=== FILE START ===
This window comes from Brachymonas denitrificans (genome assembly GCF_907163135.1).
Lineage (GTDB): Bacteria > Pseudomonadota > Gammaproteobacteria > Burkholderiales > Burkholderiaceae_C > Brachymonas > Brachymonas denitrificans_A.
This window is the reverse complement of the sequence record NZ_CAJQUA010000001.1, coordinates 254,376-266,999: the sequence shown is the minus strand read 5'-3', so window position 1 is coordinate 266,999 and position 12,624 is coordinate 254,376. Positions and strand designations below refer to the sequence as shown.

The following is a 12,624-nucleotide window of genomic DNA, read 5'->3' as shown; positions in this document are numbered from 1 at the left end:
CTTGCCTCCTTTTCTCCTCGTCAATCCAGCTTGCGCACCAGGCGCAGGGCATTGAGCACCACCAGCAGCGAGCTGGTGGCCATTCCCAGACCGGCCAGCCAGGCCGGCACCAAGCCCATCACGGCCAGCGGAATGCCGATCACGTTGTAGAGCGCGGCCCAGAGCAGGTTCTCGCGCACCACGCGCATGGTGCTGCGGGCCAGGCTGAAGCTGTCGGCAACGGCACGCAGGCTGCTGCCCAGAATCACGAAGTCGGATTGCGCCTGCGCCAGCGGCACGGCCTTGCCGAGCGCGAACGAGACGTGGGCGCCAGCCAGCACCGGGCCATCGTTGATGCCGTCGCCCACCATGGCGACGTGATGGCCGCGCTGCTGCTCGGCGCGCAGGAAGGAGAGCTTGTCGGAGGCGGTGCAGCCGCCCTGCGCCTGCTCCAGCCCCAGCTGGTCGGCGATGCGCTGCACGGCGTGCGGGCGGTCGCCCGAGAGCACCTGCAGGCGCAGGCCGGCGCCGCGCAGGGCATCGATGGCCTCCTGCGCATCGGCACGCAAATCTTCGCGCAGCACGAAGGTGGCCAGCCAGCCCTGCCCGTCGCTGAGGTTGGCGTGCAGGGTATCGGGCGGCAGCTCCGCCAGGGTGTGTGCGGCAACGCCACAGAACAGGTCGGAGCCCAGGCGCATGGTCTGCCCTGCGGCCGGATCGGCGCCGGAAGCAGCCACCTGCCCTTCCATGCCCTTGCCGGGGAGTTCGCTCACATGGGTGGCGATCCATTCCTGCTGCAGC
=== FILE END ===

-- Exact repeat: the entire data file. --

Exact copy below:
This window comes from Brachymonas denitrificans (genome assembly GCF_907163135.1).
Lineage (GTDB): Bacteria > Pseudomonadota > Gammaproteobacteria > Burkholderiales > Burkholderiaceae_C > Brachymonas > Brachymonas denitrificans_A.
This window is the reverse complement of the sequence record NZ_CAJQUA010000001.1, coordinates 254,376-266,999: the sequence shown is the minus strand read 5'-3', so window position 1 is coordinate 266,999 and position 12,624 is coordinate 254,376. Positions and strand designations below refer to the sequence as shown.

The following is a 12,624-nucleotide window of genomic DNA, read 5'->3' as shown; positions in this document are numbered from 1 at the left end:
CTTGCCTCCTTTTCTCCTCGTCAATCCAGCTTGCGCACCAGGCGCAGGGCATTGAGCACCACCAGCAGCGAGCTGGTGGCCATTCCCAGACCGGCCAGCCAGGCCGGCACCAAGCCCATCACGGCCAGCGGAATGCCGATCACGTTGTAGAGCGCGGCCCAGAGCAGGTTCTCGCGCACCACGCGCATGGTGCTGCGGGCCAGGCTGAAGCTGTCGGCAACGGCACGCAGGCTGCTGCCCAGAATCACGAAGTCGGATTGCGCCTGCGCCAGCGGCACGGCCTTGCCGAGCGCGAACGAGACGTGGGCGCCAGCCAGCACCGGGCCATCGTTGATGCCGTCGCCCACCATGGCGACGTGATGGCCGCGCTGCTGCTCGGCGCGCAGGAAGGAGAGCTTGTCGGAGGCGGTGCAGCCGCCCTGCGCCTGCTCCAGCCCCAGCTGGTCGGCGATGCGCTGCACGGCGTGCGGGCGGTCGCCCGAGAGCACCTGCAGGCGCAGGCCGGCGCCGCGCAGGGCATCGATGGCCTCCTGCGCATCGGCACGCAAATCTTCGCGCAGCACGAAGGTGGCCAGCCAGCCCTGCCCGTCGCTGAGGTTGGCGTGCAGGGTATCGGGCGGCAGCTCCGCCAGGGTGTGTGCGGCAACGCCACAGAACAGGTCGGAGCCCAGGCGCATGGTCTGCCCTGCGGCCGGATCGGCGCCGGAAGCAGCCACCTGCCCTTCCATGCCCTTGCCGGGGAGTTCGCTCACATGGGTGGCGATCCATTCCTGCTGCAGC